Isakson doing that so I could be at another hearing at the
first part, too, and I won't have any questions for these two
The Chairman. OK. Well, thank you very much, Senator Enzi.
Sometimes it bears repeating, What are the key factors that
increase the likelihood that young people with disabilities
will be able to become competitively employed? What are those
key factors that we ought to be thinking about?
I'm thinking about it in terms of reauthorization of the
Elementary and Secondary Education Act, but also in terms of
the Rehab Act and all the other things that we've done.
Tell us again what do you think those key factors are, when
you get to young people, encouraging them? Role models. I think
what Senator Isakson is talking about is vitally important.
Ms. Ruttledge. Thank you for that question. From my
experience, from what I've seen, the key factors are--indeed,
it starts with high expectations. It's also developing
opportunities, when the youth is still in school, for
internships, for work experiences, to be able to see and
connect with role models in the community, like the example
that you gave.
I think that another key strategy, and one of the key
factors, is that our personnel who are in schools, in
vocational rehabilitation, in other support agencies need to
know what the state-of-the-art is. They need access to those
practices. They need an expectation that they're going to
translate those practices into what really works in their
classrooms and in their communities.
The Chairman. Yes.
Ms. Ruttledge. They need to have an opportunity to share
those stories that you were saying. I think we have terrific
stories that go on every day and we don't recognize it. And so
I think that those are pieces.
I think that we need to really focus on student
development. We need to provide opportunities for youth with
intellectual disabilities to participate in things like service
learning and to be able to really use their time in school to
develop the skills necessary to be successful in employment.
I think we need to more actively engage with the business
community earlier on. I think that's a key factor. When I was
in Washington, businesses were the biggest supporter of summer
youth work experience, because what they saw was an opportunity
to bring youth with disabilities into their workplace and then
they targeted them the same way Commissioner Lewis was sharing
about how you find those next generation of talent. You find
them when they're still in high school and you develop them,
and you provide opportunities.
I think the last key factor is that we need to be able to
set higher expectations of our system to perform better, and we
need to accept nothing less than an increase in wages, an
increase in hours, an increase in vocational goals that lead to
a career, an increase in those opportunities that create that
work experience while they're still in school that translates
to that competitive, integrated employment. I think those are
some of the key factors.
The Chairman. Very good. Thank you, Ms. Ruttledge. Anything
to add to that, Ms. Lewis?
Ms. Lewis. I think that there are very specific approaches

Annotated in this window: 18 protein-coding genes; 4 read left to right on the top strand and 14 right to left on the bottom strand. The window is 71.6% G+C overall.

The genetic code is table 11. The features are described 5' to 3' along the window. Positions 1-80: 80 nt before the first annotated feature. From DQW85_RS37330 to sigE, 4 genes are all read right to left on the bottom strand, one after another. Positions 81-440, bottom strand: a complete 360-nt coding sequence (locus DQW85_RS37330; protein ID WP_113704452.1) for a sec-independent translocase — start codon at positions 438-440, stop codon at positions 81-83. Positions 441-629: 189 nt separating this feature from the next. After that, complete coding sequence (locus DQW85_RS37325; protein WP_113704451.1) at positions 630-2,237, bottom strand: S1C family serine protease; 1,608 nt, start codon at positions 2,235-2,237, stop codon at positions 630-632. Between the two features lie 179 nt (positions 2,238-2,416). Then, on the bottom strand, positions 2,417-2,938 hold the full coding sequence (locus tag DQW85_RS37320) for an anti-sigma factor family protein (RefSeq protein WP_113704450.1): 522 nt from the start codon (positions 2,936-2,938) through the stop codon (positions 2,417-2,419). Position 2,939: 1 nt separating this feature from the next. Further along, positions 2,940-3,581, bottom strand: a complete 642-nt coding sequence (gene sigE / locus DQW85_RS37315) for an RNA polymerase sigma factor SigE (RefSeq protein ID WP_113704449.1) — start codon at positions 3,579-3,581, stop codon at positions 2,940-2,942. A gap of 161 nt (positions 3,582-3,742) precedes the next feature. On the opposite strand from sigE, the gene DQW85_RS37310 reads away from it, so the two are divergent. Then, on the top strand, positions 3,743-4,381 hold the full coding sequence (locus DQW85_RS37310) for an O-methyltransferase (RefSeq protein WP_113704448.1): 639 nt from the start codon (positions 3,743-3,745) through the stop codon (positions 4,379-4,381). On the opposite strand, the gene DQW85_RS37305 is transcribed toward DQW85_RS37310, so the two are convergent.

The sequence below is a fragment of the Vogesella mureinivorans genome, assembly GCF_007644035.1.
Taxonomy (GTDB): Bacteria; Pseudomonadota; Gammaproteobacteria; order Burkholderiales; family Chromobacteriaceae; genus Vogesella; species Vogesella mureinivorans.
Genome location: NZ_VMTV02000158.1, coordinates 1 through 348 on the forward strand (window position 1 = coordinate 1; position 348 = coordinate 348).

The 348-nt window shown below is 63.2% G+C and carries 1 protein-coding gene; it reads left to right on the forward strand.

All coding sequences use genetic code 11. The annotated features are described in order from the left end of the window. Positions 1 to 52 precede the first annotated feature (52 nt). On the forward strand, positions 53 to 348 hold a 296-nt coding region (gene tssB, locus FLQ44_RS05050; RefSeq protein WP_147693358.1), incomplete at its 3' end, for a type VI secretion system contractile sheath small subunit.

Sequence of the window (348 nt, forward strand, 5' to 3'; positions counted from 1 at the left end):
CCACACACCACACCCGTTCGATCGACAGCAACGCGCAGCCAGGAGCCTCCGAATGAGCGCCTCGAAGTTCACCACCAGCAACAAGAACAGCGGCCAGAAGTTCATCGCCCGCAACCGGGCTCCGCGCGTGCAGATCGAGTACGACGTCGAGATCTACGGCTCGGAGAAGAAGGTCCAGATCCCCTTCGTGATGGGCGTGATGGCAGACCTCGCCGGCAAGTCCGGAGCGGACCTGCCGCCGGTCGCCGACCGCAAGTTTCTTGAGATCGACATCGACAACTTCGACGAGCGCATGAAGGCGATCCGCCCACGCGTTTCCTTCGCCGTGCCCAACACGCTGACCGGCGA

for individuals that also are critically important. We know
things like job shadowing, peer mentoring, internship
experiences in the high school, person-centered planning for
individuals with intellectual disabilities and really providing
the opportunity for the individual themselves to express what
their interests, passions, dreams and desires are critical,
And then the success stories we've seen, that has been a
common theme, that families and team members across the school
system, the VR system and the DD support systems have engaged
in person-centered planning.
I also think access to postsecondary education as an option
is a critical component of this. When we look at and talk to--
again, anecdotally--families, what we hear is that we're still
getting middle schools and high schools caught up on the
expectations that individuals with intellectual and
developmental disabilities can go to college, and the Higher
Education Opportunity Act has enshrined that in Federal statute
at this point in terms of that opportunity and that
expectation, that individuals with intellectual disabilities
can go to college. And, as I mentioned, that is an area of
great growth, and we know that college experience makes a
tremendous difference in terms of wages.
The Chairman. Thank you both very much. I think those are
both great closing comments, and we appreciate the work you do
and thank you for your testimony today. We'll now move to our
second panel. Thank you both.
On Panel II, we have Joan Evans, Randy Lewis, David Egan
and Dr. William Kiernan. We'll introduce our panelists, but I
will yield first to Senator Enzi for the purpose of introducing
our first panelist. Then I will introduce the rest and then
we'll go through the testimony.
Senator Enzi. Thank you, Mr. Chairman. I'm always pleased
when we have someone from Wyoming on the panel, and we have an
outstanding person from Wyoming who is the director of Wyoming
Workforce Services, and she also serves as the director of the
Carbon County Higher Education Center and has served as the
interim director for the Wyoming Department of Employment.
Thanks for being here.
The Chairman. Next is Randy Lewis, senior vice president of
supply chain and logistics for Walgreens. Mr. Lewis' 19-year-
old son, Austin, is on the autism spectrum.
As a result of his experiences, Mr. Lewis became an
advocate for the employment of other individuals with
disabilities. He began an outreach program through Walgreens
which integrates individuals with disabilities into the
workforce and has an ultimate goal of staffing 10 percent of
Walgreens' distribution center production jobs with people with
Then we have David Egan, a distribution clerk at Booz Allen